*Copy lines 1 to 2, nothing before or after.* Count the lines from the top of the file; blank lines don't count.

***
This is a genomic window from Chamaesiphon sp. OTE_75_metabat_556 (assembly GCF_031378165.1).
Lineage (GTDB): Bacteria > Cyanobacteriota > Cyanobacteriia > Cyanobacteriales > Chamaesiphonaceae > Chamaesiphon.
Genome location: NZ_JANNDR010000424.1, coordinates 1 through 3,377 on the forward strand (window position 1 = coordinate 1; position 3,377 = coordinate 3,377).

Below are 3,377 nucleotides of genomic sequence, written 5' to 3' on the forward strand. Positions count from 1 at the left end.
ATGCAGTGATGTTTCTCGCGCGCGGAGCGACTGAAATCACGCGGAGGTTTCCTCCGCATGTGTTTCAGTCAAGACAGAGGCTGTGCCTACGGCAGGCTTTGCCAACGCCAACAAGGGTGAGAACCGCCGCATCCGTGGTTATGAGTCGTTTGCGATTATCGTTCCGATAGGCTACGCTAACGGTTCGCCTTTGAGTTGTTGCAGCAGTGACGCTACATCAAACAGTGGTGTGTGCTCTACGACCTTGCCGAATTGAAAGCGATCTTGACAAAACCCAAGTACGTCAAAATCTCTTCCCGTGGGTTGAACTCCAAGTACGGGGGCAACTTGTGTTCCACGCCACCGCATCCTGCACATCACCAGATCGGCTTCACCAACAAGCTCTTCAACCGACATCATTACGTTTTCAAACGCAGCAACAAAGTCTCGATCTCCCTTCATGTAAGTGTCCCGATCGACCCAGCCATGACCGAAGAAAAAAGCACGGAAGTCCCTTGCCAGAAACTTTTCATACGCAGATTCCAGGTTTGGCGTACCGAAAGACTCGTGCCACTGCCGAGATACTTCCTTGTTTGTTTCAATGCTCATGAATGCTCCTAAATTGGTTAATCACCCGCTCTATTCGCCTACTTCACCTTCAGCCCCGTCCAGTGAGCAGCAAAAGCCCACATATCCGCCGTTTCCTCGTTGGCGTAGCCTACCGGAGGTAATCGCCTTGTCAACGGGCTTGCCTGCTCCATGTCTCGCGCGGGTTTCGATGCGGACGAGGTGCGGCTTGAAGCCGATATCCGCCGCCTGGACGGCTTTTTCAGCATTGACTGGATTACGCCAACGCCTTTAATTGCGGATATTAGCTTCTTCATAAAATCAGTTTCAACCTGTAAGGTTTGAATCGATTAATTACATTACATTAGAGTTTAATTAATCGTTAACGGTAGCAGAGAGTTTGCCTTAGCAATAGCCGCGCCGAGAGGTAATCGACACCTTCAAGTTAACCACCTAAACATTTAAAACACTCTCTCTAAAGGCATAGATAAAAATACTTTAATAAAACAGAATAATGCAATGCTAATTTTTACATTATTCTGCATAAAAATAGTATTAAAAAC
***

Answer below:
This is a genomic window from Chamaesiphon sp. OTE_75_metabat_556 (assembly GCF_031378165.1).
Lineage (GTDB): Bacteria > Cyanobacteriota > Cyanobacteriia > Cyanobacteriales > Chamaesiphonaceae > Chamaesiphon.